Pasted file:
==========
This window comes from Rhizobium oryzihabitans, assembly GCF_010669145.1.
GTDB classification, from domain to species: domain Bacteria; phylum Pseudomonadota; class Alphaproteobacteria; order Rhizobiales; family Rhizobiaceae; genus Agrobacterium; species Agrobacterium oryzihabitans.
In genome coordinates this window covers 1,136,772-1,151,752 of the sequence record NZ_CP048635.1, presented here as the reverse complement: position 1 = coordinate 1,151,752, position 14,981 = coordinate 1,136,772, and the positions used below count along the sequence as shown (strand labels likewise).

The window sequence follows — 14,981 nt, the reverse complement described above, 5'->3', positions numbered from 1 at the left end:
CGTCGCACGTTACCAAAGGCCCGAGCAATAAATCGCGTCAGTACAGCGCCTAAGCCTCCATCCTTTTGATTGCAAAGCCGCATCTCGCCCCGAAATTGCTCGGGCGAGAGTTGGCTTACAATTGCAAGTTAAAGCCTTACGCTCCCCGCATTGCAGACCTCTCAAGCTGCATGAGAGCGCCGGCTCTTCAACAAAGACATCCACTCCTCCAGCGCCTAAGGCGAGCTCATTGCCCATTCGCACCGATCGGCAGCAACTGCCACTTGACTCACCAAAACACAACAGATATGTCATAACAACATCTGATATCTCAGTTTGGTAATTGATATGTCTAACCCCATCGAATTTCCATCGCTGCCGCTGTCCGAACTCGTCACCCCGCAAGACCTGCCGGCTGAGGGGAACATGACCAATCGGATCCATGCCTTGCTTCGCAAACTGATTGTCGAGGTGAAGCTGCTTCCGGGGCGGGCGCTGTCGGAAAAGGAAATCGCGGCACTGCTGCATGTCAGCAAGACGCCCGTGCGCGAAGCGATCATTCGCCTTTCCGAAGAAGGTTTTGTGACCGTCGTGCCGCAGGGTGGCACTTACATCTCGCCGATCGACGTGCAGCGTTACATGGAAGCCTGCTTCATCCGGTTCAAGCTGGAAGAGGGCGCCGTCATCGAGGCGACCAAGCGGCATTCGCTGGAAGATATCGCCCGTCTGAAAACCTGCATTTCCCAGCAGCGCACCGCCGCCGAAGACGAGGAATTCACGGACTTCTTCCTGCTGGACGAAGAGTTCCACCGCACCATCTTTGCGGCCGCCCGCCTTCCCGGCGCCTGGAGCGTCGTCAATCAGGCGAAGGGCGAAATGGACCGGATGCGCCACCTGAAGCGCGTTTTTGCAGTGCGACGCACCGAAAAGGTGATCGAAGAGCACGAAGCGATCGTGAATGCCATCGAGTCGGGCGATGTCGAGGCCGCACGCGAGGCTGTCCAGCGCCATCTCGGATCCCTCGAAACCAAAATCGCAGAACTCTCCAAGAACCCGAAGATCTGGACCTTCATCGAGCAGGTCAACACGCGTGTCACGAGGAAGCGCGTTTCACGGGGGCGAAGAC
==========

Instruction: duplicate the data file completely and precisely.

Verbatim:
This window comes from Rhizobium oryzihabitans, assembly GCF_010669145.1.
GTDB classification, from domain to species: domain Bacteria; phylum Pseudomonadota; class Alphaproteobacteria; order Rhizobiales; family Rhizobiaceae; genus Agrobacterium; species Agrobacterium oryzihabitans.
In genome coordinates this window covers 1,136,772-1,151,752 of the sequence record NZ_CP048635.1, presented here as the reverse complement: position 1 = coordinate 1,151,752, position 14,981 = coordinate 1,136,772, and the positions used below count along the sequence as shown (strand labels likewise).

The window sequence follows — 14,981 nt, the reverse complement described above, 5'->3', positions numbered from 1 at the left end:
CGTCGCACGTTACCAAAGGCCCGAGCAATAAATCGCGTCAGTACAGCGCCTAAGCCTCCATCCTTTTGATTGCAAAGCCGCATCTCGCCCCGAAATTGCTCGGGCGAGAGTTGGCTTACAATTGCAAGTTAAAGCCTTACGCTCCCCGCATTGCAGACCTCTCAAGCTGCATGAGAGCGCCGGCTCTTCAACAAAGACATCCACTCCTCCAGCGCCTAAGGCGAGCTCATTGCCCATTCGCACCGATCGGCAGCAACTGCCACTTGACTCACCAAAACACAACAGATATGTCATAACAACATCTGATATCTCAGTTTGGTAATTGATATGTCTAACCCCATCGAATTTCCATCGCTGCCGCTGTCCGAACTCGTCACCCCGCAAGACCTGCCGGCTGAGGGGAACATGACCAATCGGATCCATGCCTTGCTTCGCAAACTGATTGTCGAGGTGAAGCTGCTTCCGGGGCGGGCGCTGTCGGAAAAGGAAATCGCGGCACTGCTGCATGTCAGCAAGACGCCCGTGCGCGAAGCGATCATTCGCCTTTCCGAAGAAGGTTTTGTGACCGTCGTGCCGCAGGGTGGCACTTACATCTCGCCGATCGACGTGCAGCGTTACATGGAAGCCTGCTTCATCCGGTTCAAGCTGGAAGAGGGCGCCGTCATCGAGGCGACCAAGCGGCATTCGCTGGAAGATATCGCCCGTCTGAAAACCTGCATTTCCCAGCAGCGCACCGCCGCCGAAGACGAGGAATTCACGGACTTCTTCCTGCTGGACGAAGAGTTCCACCGCACCATCTTTGCGGCCGCCCGCCTTCCCGGCGCCTGGAGCGTCGTCAATCAGGCGAAGGGCGAAATGGACCGGATGCGCCACCTGAAGCGCGTTTTTGCAGTGCGACGCACCGAAAAGGTGATCGAAGAGCACGAAGCGATCGTGAATGCCATCGAGTCGGGCGATGTCGAGGCCGCACGCGAGGCTGTCCAGCGCCATCTCGGATCCCTCGAAACCAAAATCGCAGAACTCTCCAAGAACCCGAAGATCTGGACCTTCATCGAGCAGGTCAACACGCGTGTCACGAGGAAGCGCGTTTCACGGGGGCGAAGAC